But in order to make the book academically credible, I not only had to focus on archival research but also had to tell the story within the main themes of Southern history: race and politics. As a cultural historian, I recognize the interchange among various values that create meaning — religion, race, class, gender, politics, and so forth. It simply is not possible to tell our story without showing how race shaped our founding generations’ reactions and intertwined with their religious commitments. Likewise, demonstrating how conservative Southern Presbyterians, like conservative Southern Baptists, would make up the backbone of the New Religious Right meant paying attention to anti-communist and anti-centralization arguments littered throughout the Southern Presbyterian Journal.
Detailing these things made for hard research and writing. I struggled to know how much of the truth to tell and how to tell it. There was a sense in which I was telling family secrets, stories that we pass at family reunions that we would prefer to hide to maintain our family’s reputation in the neighborhood. However, as a historian and a minister, I know that telling the truth, even when it’s painful or even sinful, is actually the way to forgiveness and healing.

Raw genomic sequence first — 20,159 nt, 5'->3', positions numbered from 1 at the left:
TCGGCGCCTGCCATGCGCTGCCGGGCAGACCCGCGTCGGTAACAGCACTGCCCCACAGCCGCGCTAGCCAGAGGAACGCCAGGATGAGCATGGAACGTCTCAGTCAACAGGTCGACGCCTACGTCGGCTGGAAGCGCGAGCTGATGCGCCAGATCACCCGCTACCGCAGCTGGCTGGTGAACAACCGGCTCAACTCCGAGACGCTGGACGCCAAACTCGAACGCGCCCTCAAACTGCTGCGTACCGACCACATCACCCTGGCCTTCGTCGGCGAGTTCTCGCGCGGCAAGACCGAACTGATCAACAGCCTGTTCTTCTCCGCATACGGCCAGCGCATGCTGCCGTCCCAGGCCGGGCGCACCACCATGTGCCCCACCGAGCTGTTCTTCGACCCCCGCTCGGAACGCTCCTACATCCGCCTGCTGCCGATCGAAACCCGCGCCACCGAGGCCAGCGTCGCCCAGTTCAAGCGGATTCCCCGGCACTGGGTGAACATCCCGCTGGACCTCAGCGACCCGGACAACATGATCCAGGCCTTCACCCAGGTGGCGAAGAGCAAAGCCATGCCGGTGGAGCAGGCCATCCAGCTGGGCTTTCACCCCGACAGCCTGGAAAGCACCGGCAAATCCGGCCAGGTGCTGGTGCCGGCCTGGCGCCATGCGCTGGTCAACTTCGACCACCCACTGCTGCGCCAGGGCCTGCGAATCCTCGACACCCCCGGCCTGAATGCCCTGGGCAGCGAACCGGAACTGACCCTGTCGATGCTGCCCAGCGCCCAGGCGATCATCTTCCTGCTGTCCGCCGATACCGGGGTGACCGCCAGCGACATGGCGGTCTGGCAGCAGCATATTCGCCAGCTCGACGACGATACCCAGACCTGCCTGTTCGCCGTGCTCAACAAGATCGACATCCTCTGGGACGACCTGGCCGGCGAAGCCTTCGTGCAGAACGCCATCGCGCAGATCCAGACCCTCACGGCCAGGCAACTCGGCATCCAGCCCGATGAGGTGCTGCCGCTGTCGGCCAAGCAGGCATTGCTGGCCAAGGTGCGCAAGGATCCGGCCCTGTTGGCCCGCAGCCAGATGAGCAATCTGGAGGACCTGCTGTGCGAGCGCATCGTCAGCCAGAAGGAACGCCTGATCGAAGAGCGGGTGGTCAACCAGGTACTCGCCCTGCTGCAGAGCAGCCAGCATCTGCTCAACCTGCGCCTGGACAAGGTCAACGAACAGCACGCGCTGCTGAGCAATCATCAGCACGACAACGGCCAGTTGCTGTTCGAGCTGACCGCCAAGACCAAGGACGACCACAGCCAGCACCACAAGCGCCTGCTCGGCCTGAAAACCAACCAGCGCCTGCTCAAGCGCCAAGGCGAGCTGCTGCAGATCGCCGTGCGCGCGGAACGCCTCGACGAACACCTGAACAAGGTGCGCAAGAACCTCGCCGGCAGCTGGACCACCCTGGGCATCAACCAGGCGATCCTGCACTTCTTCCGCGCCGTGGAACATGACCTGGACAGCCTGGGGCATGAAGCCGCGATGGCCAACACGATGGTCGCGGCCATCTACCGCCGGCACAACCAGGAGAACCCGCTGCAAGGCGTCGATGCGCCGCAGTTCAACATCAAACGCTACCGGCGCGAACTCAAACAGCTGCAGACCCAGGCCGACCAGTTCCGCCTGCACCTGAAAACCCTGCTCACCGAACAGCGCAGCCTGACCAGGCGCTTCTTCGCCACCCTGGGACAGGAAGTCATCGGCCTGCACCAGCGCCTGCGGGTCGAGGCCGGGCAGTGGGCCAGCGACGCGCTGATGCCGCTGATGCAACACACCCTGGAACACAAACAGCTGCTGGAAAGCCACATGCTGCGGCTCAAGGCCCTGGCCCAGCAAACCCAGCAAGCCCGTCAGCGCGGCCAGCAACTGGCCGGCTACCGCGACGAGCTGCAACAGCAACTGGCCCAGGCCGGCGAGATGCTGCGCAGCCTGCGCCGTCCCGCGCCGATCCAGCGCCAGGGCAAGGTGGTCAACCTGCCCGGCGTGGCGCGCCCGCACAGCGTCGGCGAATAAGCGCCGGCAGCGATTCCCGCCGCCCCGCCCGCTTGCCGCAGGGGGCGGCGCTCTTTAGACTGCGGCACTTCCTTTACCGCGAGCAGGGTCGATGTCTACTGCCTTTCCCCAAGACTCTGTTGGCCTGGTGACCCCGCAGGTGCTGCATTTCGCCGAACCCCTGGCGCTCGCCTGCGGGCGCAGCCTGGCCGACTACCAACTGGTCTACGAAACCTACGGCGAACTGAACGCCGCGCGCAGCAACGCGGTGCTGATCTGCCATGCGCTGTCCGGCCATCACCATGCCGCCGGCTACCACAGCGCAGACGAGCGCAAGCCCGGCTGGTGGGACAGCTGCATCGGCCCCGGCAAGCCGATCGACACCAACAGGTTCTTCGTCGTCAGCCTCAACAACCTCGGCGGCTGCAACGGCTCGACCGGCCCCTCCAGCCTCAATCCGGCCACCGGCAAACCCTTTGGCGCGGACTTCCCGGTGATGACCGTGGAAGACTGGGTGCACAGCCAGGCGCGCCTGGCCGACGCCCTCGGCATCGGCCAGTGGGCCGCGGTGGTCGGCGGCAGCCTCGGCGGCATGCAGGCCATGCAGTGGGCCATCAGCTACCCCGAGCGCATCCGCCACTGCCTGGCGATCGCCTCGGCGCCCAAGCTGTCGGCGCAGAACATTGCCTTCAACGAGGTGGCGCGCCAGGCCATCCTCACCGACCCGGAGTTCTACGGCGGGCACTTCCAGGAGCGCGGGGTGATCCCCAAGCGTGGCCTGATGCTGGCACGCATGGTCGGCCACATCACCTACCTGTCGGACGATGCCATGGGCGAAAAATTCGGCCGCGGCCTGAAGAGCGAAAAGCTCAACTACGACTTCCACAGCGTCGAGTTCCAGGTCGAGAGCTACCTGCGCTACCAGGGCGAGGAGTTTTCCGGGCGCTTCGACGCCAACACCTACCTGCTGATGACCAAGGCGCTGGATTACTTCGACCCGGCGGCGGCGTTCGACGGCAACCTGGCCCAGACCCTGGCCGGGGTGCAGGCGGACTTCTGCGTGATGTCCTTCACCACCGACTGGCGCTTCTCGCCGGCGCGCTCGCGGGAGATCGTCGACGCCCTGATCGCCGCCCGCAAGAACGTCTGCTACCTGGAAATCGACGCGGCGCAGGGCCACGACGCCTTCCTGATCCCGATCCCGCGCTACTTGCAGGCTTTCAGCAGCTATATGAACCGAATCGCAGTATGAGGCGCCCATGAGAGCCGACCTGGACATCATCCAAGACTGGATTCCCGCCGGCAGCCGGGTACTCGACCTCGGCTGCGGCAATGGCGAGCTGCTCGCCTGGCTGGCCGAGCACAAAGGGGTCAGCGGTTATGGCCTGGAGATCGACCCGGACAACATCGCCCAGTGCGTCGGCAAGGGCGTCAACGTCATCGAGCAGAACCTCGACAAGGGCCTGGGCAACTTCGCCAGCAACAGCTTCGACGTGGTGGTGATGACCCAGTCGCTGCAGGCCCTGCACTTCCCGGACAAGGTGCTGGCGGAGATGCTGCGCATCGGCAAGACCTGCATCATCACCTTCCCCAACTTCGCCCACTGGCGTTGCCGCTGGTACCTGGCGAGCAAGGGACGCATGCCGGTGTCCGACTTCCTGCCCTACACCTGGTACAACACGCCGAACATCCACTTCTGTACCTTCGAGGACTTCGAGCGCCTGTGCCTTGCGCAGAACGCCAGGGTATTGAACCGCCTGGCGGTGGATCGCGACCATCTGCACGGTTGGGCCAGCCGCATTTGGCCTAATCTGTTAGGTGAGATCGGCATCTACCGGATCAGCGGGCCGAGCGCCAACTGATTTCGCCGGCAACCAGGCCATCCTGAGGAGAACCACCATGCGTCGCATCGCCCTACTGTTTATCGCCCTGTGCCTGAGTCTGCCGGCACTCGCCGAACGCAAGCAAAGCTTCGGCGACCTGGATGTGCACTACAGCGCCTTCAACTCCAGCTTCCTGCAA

This kind of healing was ultimately what I hoped the book would produce in our denomination. And that is because, in the end, I believe our story is a heroic story. Though our founding heroes were flawed men, they were used by God to forge a continuing church that preserved much of American Presbyterianism’s best, those very things that attracted me at the start. Our founders desired a church that would stand for the inerrant Word of God, that would defend the winsome Gospel of Jesus as summarized in our Reformed faith, and that would declare that Gospel to the nations in evangelism, church planting, and missions. And as a conservative mainline Presbyterian church, we continue to demonstrate a sense of cultural custodianship, a desire for our culture as a whole to flourish for God’s glory.
To me, at least, this remains a noble and engaging vision. It is one worthy of a continuing church. It is one worthy of my life and best endeavors. Because it is a vision that will bring God great glory and praise.
Dr. Sean Michael Lucas serves as Senior Pastor of Independent Presbyterian Church in Memphis, Tennessee.